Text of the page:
Questions Considered - New Models
Friday, November 13, 2015 12:00 AM



ARTS Action Research


Do we need a ‘new model’?


“I don’t see it working – there’s got to be a better model, but what is it?” exclaimed the veteran artistic director of a well-respected New York theatre recently in casual conversation. It’s a question we encounter a lot from arts professionals of all generations and shades of experience. We never have to ask ‘what model?’ – it’s clear that all are referring to the organizational structure and format prescribed by the 501c3 legal structure.             

In return, we find ourselves asking ‘did this model ever work in the first place?’ and more to the point, ‘what led anyone to believe that one structure or model could work for all?.  A one-size-fits-all model in an industry of artists expected to be singular and distinct in vision, values and working processes is counterintuitive and defies logic. The only thing more dysfunctional than the model itself is the persistent notion that there is a model at all.

So our response is: “There is no model - old, new or otherwise”. There are always good examples of how other theatres work, but an example should never be mistaken for a model. The value of any example is the process employed not the end result. We believe that the only ‘model’ that is relevant is each theatre’s own singular mode of operating. That is, if a theatre’s leadership and collaborators believe that there is a singular voice and value in their work that deserves an audience’s attention then the way they make and produce that work – their own distinct artistic process – should reflect and express that voice and value and inform the way their entity is structured and operated. 

In all of our work the artistic process of each individual client theatre serves not only as a centerpiece informing our work with that theatre, but is also a core value of ARTS Action Research. We have long observed and experienced that the artistic process is a unique combination of vision, creativity, intuition, and collaboration balanced with craft, technique, accountability, discipline, and use of time and resources. In a highly relative world, the artistic process is one of the few absolutes, irrespective of artistic discipline, style, size, age, locale or working format.  The artistic process is the most effective planning, problem solving, decision-making, and relationship-building process available to any theatre.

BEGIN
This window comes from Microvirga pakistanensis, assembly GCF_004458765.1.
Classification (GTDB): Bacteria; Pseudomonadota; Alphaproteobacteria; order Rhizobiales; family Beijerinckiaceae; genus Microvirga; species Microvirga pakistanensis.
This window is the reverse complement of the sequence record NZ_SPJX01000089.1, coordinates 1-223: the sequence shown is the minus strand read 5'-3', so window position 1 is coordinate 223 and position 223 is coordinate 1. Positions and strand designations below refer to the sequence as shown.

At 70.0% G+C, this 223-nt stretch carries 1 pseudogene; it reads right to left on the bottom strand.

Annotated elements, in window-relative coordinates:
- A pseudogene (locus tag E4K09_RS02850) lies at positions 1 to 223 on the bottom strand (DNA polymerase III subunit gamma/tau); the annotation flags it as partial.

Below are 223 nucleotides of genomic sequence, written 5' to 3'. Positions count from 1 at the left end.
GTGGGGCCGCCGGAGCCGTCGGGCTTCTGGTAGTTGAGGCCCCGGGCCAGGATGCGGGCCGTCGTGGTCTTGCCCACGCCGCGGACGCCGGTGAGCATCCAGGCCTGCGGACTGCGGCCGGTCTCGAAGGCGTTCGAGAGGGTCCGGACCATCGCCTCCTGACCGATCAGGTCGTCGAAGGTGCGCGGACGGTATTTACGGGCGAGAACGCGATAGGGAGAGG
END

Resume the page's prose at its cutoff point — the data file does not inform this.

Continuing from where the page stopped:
While we can generally characterize the artistic process, it is different in precise application from one artist or arts entity to the next. No two artistic visions are the same, and likewise no two artistic processes are the same. The thing that makes the artistic process so rich and elegant is that each artist understands instinctually the critical elements of constancy and continuity that allow the work to emerge. And that constitutes a singular artistic process model for each theatre. Therefore the only relevant producing and operating model, old, new or otherwise, is the one informed by each theatre’s own singular artistic process.

Not only does the artistic process inform the appropriate producing and operating approach that best supports each theatre’s unique vision, but it also shapes the structure or format (501c3 or otherwise) that most effectively serves each entity.  Operating formats and structures can increasingly be adapted and evolved to more effectively meet each entity’s specific needs now that more options are broadly available and there is a greater understanding of how structures can be customized to the specific needs of various missions.

We believe that there is little value in looking outward in search of a ‘new model’ that will somehow perfectly serve the needs of all arts entities and make them successful and sustainable.  Instead, we see the healthiest organizations working creatively from inside – from their own artistic process – to create and align the constantly evolving structures and ways of working that most effectively serve their unique needs and goals.

Do you have questions in your organization or work that you would like to work with ARTS Action Research to explore and understand?  AAR Associates are available to A.R.T./New York members throughout the year, conducting Nancy Quinn Program workshops and providing one on one consulting support through the Theatre Leadership Program. For more information about these programs, contact Ann Marie Lonsdale at A.R.T./New York.